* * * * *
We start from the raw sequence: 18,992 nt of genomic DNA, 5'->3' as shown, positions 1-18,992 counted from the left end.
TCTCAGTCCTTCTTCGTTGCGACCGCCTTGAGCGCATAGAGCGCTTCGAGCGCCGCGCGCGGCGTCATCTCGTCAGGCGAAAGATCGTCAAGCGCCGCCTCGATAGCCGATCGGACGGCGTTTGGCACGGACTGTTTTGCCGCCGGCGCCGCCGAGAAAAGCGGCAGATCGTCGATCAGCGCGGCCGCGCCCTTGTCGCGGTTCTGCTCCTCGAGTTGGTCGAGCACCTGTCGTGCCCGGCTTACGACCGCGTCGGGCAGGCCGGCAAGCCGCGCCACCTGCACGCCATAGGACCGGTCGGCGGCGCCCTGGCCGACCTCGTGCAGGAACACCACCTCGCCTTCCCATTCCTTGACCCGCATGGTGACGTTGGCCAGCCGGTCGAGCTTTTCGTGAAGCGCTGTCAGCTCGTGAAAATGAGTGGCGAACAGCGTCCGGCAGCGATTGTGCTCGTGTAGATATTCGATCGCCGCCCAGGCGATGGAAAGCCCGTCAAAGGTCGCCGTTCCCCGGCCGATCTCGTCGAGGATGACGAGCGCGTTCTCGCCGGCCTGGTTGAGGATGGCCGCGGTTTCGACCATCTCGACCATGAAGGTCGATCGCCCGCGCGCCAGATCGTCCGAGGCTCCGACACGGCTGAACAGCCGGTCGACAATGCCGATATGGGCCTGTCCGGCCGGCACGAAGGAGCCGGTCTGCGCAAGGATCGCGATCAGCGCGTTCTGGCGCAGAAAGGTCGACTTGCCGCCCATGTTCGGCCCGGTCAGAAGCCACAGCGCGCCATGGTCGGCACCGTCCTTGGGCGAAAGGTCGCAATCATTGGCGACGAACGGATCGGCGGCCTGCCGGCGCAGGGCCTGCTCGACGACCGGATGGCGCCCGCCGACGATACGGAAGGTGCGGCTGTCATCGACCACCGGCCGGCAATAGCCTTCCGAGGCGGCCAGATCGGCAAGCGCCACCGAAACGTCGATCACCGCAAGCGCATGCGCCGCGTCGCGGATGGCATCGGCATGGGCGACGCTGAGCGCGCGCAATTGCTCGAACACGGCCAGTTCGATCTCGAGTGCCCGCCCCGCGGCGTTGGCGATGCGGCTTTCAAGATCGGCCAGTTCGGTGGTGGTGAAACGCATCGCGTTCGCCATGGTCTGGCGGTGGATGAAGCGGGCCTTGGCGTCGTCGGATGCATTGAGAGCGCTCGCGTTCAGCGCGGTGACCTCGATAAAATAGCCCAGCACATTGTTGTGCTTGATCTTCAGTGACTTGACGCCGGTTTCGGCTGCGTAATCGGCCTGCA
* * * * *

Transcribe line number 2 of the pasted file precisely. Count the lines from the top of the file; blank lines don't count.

TCTCAGTCCTTCTTCGTTGCGACCGCCTTGAGCGCATAGAGCGCTTCGAGCGCCGCGCGCGGCGTCATCTCGTCAGGCGAAAGATCGTCAAGCGCCGCCTCGATAGCCGATCGGACGGCGTTTGGCACGGACTGTTTTGCCGCCGGCGCCGCCGAGAAAAGCGGCAGATCGTCGATCAGCGCGGCCGCGCCCTTGTCGCGGTTCTGCTCCTCGAGTTGGTCGAGCACCTGTCGTGCCCGGCTTACGACCGCGTCGGGCAGGCCGGCAAGCCGCGCCACCTGCACGCCATAGGACCGGTCGGCGGCGCCCTGGCCGACCTCGTGCAGGAACACCACCTCGCCTTCCCATTCCTTGACCCGCATGGTGACGTTGGCCAGCCGGTCGAGCTTTTCGTGAAGCGCTGTCAGCTCGTGAAAATGAGTGGCGAACAGCGTCCGGCAGCGATTGTGCTCGTGTAGATATTCGATCGCCGCCCAGGCGATGGAAAGCCCGTCAAAGGTCGCCGTTCCCCGGCCGATCTCGTCGAGGATGACGAGCGCGTTCTCGCCGGCCTGGTTGAGGATGGCCGCGGTTTCGACCATCTCGACCATGAAGGTCGATCGCCCGCGCGCCAGATCGTCCGAGGCTCCGACACGGCTGAACAGCCGGTCGACAATGCCGATATGGGCCTGTCCGGCCGGCACGAAGGAGCCGGTCTGCGCAAGGATCGCGATCAGCGCGTTCTGGCGCAGAAAGGTCGACTTGCCGCCCATGTTCGGCCCGGTCAGAAGCCACAGCGCGCCATGGTCGGCACCGTCCTTGGGCGAAAGGTCGCAATCATTGGCGACGAACGGATCGGCGGCCTGCCGGCGCAGGGCCTGCTCGACGACCGGATGGCGCCCGCCGACGATACGGAAGGTGCGGCTGTCATCGACCACCGGCCGGCAATAGCCTTCCGAGGCGGCCAGATCGGCAAGCGCCACCGAAACGTCGATCACCGCAAGCGCATGCGCCGCGTCGCGGATGGCATCGGCATGGGCGACGCTGAGCGCGCGCAATTGCTCGAACACGGCCAGTTCGATCTCGAGTGCCCGCCCCGCGGCGTTGGCGATGCGGCTTTCAAGATCGGCCAGTTCGGTGGTGGTGAAACGCATCGCGTTCGCCATGGTCTGGCGGTGGATGAAGCGGGCCTTGGCGTCGTCGGATGCATTGAGAGCGCTCGCGTTCAGCGCGGTGACCTCGATAAAATAGCCCAGCACATTGTTGTGCTTGATCTTCAGTGACTTGACGCCGGTTTCGGCTGCGTAATCGGCCTGCA